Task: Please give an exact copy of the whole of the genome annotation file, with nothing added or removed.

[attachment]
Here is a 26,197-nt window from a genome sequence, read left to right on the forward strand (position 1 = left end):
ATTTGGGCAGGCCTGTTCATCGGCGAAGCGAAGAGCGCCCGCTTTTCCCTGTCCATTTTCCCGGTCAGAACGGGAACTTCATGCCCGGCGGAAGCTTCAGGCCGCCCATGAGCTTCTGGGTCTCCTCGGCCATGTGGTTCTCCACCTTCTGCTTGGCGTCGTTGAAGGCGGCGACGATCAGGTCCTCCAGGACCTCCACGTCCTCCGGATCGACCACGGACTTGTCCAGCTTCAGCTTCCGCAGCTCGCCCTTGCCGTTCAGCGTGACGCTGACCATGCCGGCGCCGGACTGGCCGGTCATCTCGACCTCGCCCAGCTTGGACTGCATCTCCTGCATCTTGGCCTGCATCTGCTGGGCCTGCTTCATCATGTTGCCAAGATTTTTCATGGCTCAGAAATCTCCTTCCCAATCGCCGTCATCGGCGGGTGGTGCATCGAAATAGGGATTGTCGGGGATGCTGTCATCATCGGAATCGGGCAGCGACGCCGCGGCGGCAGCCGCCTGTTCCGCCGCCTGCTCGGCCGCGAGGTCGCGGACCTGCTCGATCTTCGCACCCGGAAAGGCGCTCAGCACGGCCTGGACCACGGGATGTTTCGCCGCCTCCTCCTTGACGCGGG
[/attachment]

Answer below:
Here is a 26,197-nt window from a genome sequence, read left to right on the forward strand (position 1 = left end):
ATTTGGGCAGGCCTGTTCATCGGCGAAGCGAAGAGCGCCCGCTTTTCCCTGTCCATTTTCCCGGTCAGAACGGGAACTTCATGCCCGGCGGAAGCTTCAGGCCGCCCATGAGCTTCTGGGTCTCCTCGGCCATGTGGTTCTCCACCTTCTGCTTGGCGTCGTTGAAGGCGGCGACGATCAGGTCCTCCAGGACCTCCACGTCCTCCGGATCGACCACGGACTTGTCCAGCTTCAGCTTCCGCAGCTCGCCCTTGCCGTTCAGCGTGACGCTGACCATGCCGGCGCCGGACTGGCCGGTCATCTCGACCTCGCCCAGCTTGGACTGCATCTCCTGCATCTTGGCCTGCATCTGCTGGGCCTGCTTCATCATGTTGCCAAGATTTTTCATGGCTCAGAAATCTCCTTCCCAATCGCCGTCATCGGCGGGTGGTGCATCGAAATAGGGATTGTCGGGGATGCTGTCATCATCGGAATCGGGCAGCGACGCCGCGGCGGCAGCCGCCTGTTCCGCCGCCTGCTCGGCCGCGAGGTCGCGGACCTGCTCGATCTTCGCACCCGGAAAGGCGCTCAGCACGGCCTGGACCACGGGATGTTTCGCCGCCTCCTCCTTGACGCGGG